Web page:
DECEMBER 7, 2007
David Brooks makes a great point about the Romney speech, which he deemed probably successful but ultimately cynical:
The second casualty of the faith war is theology itself. In rallying the armies of faith against their supposed enemies, Romney waved away any theological distinctions among them with the brush of his hand. In this calculus, the faithful become a tribe, marked by ethnic pride, a shared sense of victimization and all the other markers of identity politics.
In Romney’s account, faith ends up as wishy-washy as the most New Age-y secularism. In arguing that the faithful are brothers in a common struggle, Romney insisted that all religions share an equal devotion to all good things. Really? Then why not choose the one with the prettiest buildings?
In order to build a voting majority of the faithful, Romney covered over different and difficult conceptions of the Almighty. When he spoke of God yesterday, he spoke of a bland, smiley-faced God who is the author of liberty and the founder of freedom. There was no hint of Lincoln’s God or Reinhold Niebuhr’s God or the religion most people know — the religion that imposes restraints upon on the passions, appetites and sinfulness of human beings. He wants God in the public square, but then insists that theological differences are anodyne and politically irrelevant.
Romney’s job yesterday was to unite social conservatives behind him. If he succeeded, he did it in two ways. He asked people to rally around the best traditions of America’s civic religion. He also asked people to submerge their religious convictions for the sake of solidarity in a culture war without end.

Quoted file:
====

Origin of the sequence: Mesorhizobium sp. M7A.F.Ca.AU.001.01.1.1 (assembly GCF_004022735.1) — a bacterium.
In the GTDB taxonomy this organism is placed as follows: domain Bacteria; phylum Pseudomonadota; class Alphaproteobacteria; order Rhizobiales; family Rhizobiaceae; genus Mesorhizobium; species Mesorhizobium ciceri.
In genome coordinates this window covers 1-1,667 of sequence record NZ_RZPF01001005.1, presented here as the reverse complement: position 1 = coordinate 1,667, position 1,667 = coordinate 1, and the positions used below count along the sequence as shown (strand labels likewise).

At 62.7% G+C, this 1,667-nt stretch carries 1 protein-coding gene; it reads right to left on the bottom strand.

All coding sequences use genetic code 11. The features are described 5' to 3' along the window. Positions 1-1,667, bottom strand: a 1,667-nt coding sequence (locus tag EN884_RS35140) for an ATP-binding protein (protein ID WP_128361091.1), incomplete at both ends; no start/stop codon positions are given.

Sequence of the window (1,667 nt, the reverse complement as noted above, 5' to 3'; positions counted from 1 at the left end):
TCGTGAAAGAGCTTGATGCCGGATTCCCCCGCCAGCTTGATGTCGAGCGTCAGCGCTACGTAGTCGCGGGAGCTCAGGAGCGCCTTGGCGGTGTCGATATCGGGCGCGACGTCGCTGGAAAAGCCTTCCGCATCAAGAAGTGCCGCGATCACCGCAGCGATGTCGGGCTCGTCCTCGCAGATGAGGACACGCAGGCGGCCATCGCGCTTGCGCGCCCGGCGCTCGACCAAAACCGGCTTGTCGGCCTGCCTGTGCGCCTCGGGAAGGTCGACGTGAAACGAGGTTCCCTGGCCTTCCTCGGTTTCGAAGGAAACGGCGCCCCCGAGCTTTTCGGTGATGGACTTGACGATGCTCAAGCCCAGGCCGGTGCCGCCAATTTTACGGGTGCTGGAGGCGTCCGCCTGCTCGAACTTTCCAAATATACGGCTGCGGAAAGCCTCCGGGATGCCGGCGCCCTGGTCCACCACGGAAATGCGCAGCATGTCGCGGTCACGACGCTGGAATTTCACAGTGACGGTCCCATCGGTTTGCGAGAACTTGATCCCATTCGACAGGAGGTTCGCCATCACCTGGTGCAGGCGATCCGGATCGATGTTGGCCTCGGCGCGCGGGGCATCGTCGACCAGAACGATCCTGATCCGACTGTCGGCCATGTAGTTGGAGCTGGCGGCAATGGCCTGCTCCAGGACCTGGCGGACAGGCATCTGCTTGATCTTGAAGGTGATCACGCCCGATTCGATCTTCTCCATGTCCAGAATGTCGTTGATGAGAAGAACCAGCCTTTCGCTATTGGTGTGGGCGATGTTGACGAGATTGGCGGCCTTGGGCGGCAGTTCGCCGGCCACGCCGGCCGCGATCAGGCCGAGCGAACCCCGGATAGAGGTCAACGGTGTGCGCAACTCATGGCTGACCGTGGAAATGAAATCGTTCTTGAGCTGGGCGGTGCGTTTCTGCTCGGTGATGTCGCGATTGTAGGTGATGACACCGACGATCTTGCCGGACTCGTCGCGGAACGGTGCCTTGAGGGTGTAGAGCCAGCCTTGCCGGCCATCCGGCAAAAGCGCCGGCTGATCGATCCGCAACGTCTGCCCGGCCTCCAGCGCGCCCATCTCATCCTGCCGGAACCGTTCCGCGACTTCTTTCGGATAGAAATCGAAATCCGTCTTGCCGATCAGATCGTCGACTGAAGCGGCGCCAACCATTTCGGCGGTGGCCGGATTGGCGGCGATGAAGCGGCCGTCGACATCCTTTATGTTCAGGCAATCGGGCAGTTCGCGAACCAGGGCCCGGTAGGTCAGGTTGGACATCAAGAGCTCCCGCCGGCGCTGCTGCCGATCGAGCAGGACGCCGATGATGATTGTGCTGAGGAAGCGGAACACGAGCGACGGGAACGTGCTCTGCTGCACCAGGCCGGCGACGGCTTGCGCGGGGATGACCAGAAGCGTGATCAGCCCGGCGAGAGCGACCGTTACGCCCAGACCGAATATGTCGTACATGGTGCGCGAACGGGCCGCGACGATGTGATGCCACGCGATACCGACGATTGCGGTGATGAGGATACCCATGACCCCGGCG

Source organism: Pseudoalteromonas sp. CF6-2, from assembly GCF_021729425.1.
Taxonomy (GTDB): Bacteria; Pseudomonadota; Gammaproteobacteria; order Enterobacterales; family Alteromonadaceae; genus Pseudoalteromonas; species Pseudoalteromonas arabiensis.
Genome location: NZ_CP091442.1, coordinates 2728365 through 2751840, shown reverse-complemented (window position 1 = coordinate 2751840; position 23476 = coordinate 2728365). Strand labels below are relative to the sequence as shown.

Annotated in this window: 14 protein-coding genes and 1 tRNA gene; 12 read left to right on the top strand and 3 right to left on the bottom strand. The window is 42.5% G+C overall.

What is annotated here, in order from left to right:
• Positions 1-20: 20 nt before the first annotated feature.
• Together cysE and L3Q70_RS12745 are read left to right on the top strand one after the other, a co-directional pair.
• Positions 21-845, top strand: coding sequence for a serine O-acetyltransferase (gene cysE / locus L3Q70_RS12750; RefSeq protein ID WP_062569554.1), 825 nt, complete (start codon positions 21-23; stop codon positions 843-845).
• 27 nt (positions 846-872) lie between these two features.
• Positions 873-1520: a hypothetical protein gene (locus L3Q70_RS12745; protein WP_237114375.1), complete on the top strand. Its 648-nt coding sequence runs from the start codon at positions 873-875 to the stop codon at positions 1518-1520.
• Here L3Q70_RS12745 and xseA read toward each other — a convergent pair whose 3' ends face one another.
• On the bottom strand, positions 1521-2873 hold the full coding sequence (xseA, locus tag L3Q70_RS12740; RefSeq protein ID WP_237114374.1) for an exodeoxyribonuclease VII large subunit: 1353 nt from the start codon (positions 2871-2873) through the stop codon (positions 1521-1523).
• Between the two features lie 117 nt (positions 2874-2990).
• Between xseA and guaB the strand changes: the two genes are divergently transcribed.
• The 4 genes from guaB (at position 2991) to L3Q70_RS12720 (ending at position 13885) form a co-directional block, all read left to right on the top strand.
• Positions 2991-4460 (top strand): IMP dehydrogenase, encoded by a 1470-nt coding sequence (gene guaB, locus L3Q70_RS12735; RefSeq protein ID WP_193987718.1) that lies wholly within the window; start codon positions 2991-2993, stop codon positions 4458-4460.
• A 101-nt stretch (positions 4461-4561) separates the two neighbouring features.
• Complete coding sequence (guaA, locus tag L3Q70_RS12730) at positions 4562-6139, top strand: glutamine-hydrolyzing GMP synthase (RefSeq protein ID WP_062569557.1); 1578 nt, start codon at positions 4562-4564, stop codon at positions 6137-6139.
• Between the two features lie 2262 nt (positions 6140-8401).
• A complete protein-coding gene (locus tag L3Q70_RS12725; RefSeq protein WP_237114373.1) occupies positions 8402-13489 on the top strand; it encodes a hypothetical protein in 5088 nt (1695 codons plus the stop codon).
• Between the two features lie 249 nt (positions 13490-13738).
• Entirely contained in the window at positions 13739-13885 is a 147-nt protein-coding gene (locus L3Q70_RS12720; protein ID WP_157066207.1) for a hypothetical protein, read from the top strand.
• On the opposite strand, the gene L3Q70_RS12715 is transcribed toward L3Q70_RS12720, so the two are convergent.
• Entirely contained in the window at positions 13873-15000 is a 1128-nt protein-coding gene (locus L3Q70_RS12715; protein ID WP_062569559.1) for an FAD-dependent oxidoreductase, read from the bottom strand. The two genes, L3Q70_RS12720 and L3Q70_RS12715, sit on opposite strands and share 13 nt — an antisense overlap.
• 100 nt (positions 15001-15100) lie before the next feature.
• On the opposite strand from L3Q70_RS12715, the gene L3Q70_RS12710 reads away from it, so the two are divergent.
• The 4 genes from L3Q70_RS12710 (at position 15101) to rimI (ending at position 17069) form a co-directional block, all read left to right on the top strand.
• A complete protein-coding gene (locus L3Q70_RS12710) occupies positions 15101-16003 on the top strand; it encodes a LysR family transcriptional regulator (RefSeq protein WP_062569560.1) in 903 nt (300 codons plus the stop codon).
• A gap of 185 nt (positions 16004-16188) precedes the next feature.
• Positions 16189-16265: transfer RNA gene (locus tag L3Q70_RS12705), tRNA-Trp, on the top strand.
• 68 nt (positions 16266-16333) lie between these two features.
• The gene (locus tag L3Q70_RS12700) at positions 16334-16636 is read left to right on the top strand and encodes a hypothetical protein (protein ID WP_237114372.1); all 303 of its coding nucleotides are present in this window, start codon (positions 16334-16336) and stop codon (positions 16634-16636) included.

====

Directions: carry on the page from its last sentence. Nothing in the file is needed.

I'm actually somewhat more sympathetic than Brooks--celebrating (or even defending) theological differences seems like a lot to ask of a Mormon politician--but I think this is a pretty fair assessment of what we saw yesterday.
Also don't miss David Kusnet's terrific analysis of the speech. Key passages:
Forty-seven years later, Romney began his speech similarly. He ticked off a list of current problems--"radical violent Islam," "an emerging China," "overuse of foreign oil"--before taking a hard right turn with this statement: "There are some who may feel that religion is not a matter to be seriously considered in the context of the weighty threats that face us," and then making clear that he disagreed with the benighted "some." From the 1960 campaign through Watergate, attacking an unnamed "some" was a favored rhetorical device of JFK's rival, Richard Nixon. And, when it comes to arguing that religious issues shouldn't be part of presidential campaigns, Romney's "some" includes Kennedy himself.
While Kennedy dismissed concerns about his Catholicism, Romney challenged yet another "some" who "wonder whether there are any questions regarding an aspiring candidate's religion that are appropriate" His answer, in stark opposition to the Constitution's forbiddance of religious tests for public office: "I believe there are. And I will answer them today." ...
But having just spurned those who consider it illegitimate to ask if Mormon candidates are Christians, Romney proceeded to defy yet another "some who would have a presidential candidate describe and explain his church's distinctive doctrines." Such questions--but presumably not questions about Jesus Christ's divinity--would "enable the very religious test the founders prohibited in the Constitution." Romney's listeners might be forgiven if they conclude that questions that might embarrass him are illegitimate but not those that might marginalize a Muslim like Keith Ellison or a Jew like Russ Feingold. Where Chris Matthews hears "greatness" in Romney, "some" might settle for consistency.